What can we learn from actress Natasha Richardson's awful skiing accident this week? Dr. Steven Flanagan, director of Rusk Institute of Rehabilitation Medicine at NYU Langone Medical Center where I work, rightly characterized Richardson's sudden loss of consciousness after seeming fine at first as possibly "talk and die syndrome." He was quoted right here on FoxNews.com as describing the likely buildup of blood in the head that may have overwhelmed her consciousness and caused her to blackout after first seeming to be okay.
What else can we learn? That a person can be alive and thriving one minute and have her life snuffed out the next? Who among us doesn't know that skiing is a dangerous sport? It has been several years since a blow to my knee convinced me not to take any more chances with my livelihood and health. Unfortunately, not everyone sees it that way.
Not knowing the details, I can't say whether she was taking chances, whether this terrible accident could have been avoided. I can't say whether she had a hidden aneurysm in her brain that predisposed her to a bleed, or even whether prompt medical intervention, drainage and anti-inflammatory medications and life support can still bring her back. We are all hoping to find out that she is back awake and speaking with visitors tomorrow.
As is usual with celebrities, the media reports so far have been shrouded in mystery and contradiction, ranging from minor injury to looming death. As these are sorted out over the next few days, it is worth reminding readers just how often we learn incorrect facts about medicine from the sudden illnesses of those we admire.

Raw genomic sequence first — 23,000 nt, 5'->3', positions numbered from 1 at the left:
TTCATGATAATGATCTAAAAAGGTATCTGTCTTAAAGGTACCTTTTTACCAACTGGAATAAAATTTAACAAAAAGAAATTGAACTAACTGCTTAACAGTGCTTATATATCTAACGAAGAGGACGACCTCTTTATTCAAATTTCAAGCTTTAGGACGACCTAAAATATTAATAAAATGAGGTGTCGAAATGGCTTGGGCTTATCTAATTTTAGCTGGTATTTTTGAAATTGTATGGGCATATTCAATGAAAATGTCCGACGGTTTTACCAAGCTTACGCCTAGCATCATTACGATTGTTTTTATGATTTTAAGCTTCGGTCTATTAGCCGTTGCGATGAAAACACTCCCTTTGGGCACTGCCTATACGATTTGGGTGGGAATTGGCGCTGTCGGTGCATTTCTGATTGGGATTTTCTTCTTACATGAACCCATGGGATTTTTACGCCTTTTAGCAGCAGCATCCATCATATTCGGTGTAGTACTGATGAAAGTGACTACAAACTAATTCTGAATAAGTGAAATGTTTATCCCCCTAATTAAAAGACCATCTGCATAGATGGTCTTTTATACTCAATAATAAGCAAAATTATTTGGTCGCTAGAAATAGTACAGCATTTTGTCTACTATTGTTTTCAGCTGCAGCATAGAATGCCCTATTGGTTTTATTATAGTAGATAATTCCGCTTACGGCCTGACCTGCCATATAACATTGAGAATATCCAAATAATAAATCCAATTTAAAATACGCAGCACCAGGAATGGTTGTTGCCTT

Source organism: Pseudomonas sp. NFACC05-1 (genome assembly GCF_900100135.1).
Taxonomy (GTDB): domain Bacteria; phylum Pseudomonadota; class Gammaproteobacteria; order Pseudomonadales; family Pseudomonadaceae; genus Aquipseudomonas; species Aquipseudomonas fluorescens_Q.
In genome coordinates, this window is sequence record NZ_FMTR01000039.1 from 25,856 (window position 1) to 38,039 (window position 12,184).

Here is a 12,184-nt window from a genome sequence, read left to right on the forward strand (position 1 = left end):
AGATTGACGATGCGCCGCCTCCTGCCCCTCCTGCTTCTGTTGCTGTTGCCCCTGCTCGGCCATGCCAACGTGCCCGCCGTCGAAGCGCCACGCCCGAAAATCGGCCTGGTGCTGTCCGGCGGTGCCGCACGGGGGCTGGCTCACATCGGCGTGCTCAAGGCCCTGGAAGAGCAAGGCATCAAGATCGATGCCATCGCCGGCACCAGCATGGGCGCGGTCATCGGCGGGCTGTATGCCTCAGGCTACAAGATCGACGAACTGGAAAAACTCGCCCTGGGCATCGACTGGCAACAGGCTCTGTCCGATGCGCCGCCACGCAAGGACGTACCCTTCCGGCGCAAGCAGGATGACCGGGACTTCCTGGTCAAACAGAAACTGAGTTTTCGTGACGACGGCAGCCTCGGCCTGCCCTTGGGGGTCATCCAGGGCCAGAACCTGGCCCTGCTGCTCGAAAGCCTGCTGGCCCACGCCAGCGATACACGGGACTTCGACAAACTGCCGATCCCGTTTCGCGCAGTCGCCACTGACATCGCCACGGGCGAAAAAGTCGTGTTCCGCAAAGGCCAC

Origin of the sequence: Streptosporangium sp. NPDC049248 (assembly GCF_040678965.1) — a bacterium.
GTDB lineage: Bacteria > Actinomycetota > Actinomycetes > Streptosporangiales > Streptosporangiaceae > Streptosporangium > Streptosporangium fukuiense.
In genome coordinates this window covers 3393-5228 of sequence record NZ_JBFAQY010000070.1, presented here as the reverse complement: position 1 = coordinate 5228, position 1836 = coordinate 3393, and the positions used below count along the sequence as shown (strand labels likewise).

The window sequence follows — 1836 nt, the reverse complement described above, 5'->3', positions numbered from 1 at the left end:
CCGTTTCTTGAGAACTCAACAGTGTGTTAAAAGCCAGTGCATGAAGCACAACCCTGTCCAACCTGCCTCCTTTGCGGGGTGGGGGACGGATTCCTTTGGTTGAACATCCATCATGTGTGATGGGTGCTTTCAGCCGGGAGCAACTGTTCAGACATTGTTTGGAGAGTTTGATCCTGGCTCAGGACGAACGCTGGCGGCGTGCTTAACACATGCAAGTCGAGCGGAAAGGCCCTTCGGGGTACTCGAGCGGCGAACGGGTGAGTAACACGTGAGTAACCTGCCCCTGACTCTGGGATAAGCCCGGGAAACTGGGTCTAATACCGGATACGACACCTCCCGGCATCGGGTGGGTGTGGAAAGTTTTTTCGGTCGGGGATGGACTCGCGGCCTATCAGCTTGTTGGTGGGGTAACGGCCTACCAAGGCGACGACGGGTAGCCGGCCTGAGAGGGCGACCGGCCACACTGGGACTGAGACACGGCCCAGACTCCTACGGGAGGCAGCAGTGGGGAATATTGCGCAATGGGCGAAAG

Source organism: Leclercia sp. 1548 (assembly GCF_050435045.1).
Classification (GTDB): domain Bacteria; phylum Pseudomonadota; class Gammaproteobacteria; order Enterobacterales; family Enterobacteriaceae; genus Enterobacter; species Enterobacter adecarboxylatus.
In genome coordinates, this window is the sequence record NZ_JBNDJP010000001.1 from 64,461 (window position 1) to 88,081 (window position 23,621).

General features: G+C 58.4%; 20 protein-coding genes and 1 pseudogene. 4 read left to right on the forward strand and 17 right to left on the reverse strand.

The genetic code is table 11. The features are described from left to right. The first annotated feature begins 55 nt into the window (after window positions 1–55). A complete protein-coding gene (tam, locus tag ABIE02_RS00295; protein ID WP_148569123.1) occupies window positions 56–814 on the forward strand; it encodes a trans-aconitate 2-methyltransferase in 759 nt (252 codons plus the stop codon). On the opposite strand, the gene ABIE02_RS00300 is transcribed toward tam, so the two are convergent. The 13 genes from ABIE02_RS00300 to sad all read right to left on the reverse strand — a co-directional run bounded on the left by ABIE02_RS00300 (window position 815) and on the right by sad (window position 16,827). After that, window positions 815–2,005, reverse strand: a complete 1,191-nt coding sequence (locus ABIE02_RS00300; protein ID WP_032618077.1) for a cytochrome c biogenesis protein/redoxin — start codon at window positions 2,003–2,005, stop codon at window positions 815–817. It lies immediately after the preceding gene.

Whatever actually happened to Natasha Richardson, and whatever happens from here, there are a few important conclusions we can already draw. 1. Skiing is a dangerous sport which can injure more than your legs. 2. The brain is a closed compartment with no outlet for blood or swelling until the swelling subsides and the blood is reabsorbed. 3. If the brain itself is not damaged, but only swollen or compressed by blood, then there is still hope for her survival.
The latest reports say that she has been flown from Quebec to New York City, and I can attest to the fact that there are medical centers here with the ability to bring people back from a deep coma.
Dr. Marc Siegel is an internist and associate professor of medicine at the NYU School of Medicine. He is a FOX News medical contributor and writes a health column for LA Times, where he examines TV and movies for medical accuracy. Dr. Siegel is the author of "False Alarm: The Truth About the Epidemic of Fear"and "Bird Flu: Everything You Need to Know About the Next Pandemic." Read more at www.doctorsiegel.com
Dr. Marc Siegel, a practicing internist, joined FOX News Channel (FNC) as a contributor in 2008.